Rosario Maciel Avitia remained at Santa Ana Jail under Immigration and Customs Enforcement detention five months longer than she should have. Avitia, deaf since birth, communicates primarily by American Sign Language (ASL) and isn’t fluent in English. According to a lawsuit filed on her behalf, when ICE agents arrested Avitia on May 29, 2015, jail staff failed to “effectively communicate” that she became eligible for bond just days later. As a result, ICE kept Avitia away from family until November, when they released her.
The Santa Ana City Council reached a tentative $140,000 settlement in the case last week, even as councilman Jose Solorio attempted to revive the now-expiring ICE jail contract in vain during that same meeting. “We are pleased to have gained protective injunctive relief to prevent what happened to the plaintiffs in this case from happening to another deaf, hard-of-hearing person housed in the Santa Ana city jail,” attorney Trevor Finneman told the Weekly. “I genuinely want to commend the city of Santa Ana and ICE for working with us so that we could reach a tentative settlement in the very early stages of this litigation.”
Avitia missing bond due to a lack of accommodations isn’t the only violation of the Americans with Disabilities Act the suit alleges. Throughout the undocumented woman’s five-month detention at the jail, she was denied other key rights. Avitia didn’t receive the services of qualified ASL interpreters or other forms of auxiliary aid at any point during her detention and because of that, she didn’t understand important information about the jail during booking.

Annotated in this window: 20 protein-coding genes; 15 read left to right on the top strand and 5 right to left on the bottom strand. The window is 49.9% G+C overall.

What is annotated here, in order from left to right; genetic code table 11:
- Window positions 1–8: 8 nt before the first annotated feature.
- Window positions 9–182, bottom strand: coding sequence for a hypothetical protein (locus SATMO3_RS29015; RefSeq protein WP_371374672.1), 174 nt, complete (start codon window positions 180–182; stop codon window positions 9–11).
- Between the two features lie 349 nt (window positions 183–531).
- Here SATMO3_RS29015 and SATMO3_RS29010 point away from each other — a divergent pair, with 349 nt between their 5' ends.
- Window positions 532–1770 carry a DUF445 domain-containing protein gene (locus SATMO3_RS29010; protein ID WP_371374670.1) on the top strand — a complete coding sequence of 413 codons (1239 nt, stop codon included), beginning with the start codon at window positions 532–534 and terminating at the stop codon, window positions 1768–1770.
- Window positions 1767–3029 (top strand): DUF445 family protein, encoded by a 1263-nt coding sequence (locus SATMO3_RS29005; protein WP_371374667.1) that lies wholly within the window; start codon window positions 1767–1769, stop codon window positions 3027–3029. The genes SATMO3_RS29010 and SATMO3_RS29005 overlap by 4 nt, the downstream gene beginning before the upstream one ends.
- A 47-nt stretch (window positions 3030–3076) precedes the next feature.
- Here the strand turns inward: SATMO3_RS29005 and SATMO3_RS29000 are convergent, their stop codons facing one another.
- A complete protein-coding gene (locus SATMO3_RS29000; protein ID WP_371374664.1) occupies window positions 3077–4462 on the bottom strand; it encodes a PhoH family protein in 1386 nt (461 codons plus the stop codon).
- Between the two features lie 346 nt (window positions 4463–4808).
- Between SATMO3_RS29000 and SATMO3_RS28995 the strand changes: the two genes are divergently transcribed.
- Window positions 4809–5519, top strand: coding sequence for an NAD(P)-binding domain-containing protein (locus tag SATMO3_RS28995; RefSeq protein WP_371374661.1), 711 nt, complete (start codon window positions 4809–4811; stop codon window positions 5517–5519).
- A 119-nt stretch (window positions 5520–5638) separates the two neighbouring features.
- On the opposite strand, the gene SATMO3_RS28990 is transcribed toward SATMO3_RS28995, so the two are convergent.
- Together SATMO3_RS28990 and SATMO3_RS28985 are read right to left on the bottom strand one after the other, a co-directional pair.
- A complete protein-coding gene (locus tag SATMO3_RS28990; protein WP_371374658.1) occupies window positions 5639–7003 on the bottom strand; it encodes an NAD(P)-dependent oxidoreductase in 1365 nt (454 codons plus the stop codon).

Avitia also requested an interpreter to help with medical staff appointments about clinical depression, back and knee pain. But without any auxiliary aid, she had her depression medication changed four times during her detention while pains only worsened.
Without a text telephone or videophone for the deaf, Avitia couldn’t communicate with family or disability advocates like other non-hard-of-hearing detainees with access to telephones. Helping Educate to Advance the Rights of the Deaf (HEARD) put out a video in September 2015 of Avitia’s son signing about his mom’s plight. “I haven’t had any communication with my mom,” the transcript of his signing reads in the first comment of the YouTube video. “It’s not right that other detainees can use the phone and call their family anytime but my mom can’t.”
Avitia requested an interpreter in vain for jail programs like educational courses and religious services. Not even weekly film screenings came with the closed captions despite Avitia repeatedly asking jail staff to turn them on. Attorneys sued Santa Ana and ICE last June on the basis of “failing and refusing to take reasonable steps to ensure that deaf and hard-of-hearing detainees at the Santa Ana City Jail are not excluded, denied services, segregated, or otherwise treated differently than other detainees.” They claim Avitia still suffers from “emotional and physical” injuries due to her mistreatment in detention.
The alleged violation of Avitia’s disability rights also affected her advocates with Greater Los Angeles Agency on Deafness (GLAD), particularly when a staffer had to make 80-mile round trips to visit in person because of the detainee being unable to access a text telephone device. “We focused on communication accessibility for deaf people,” says Dr. Patricia Hughes, CEO of GLAD. “We are pleased with the changes that the city of Santa Ana will make to make its facility accessible to inmates who are deaf.”
What those details are remain unknown at this stage. GLAD requested an injunction that compels Santa Ana Jail and ICE to adopt non-discriminatory policies, revise training and make communication devices such as text telephones readily available for deaf and hard-of-hearing detainees. Even though ICE is ending its jail contract with Santa Ana in mid-May, the injunction would still apply to both local and federal agencies.
Santa Ana still has to finalize and pay Avitia’s tentative settlement. No such terms have been reached yet with ICE, who offered no comment at this time with the suit still pending. Both have 90 days from February 20 to sign off on final agreements.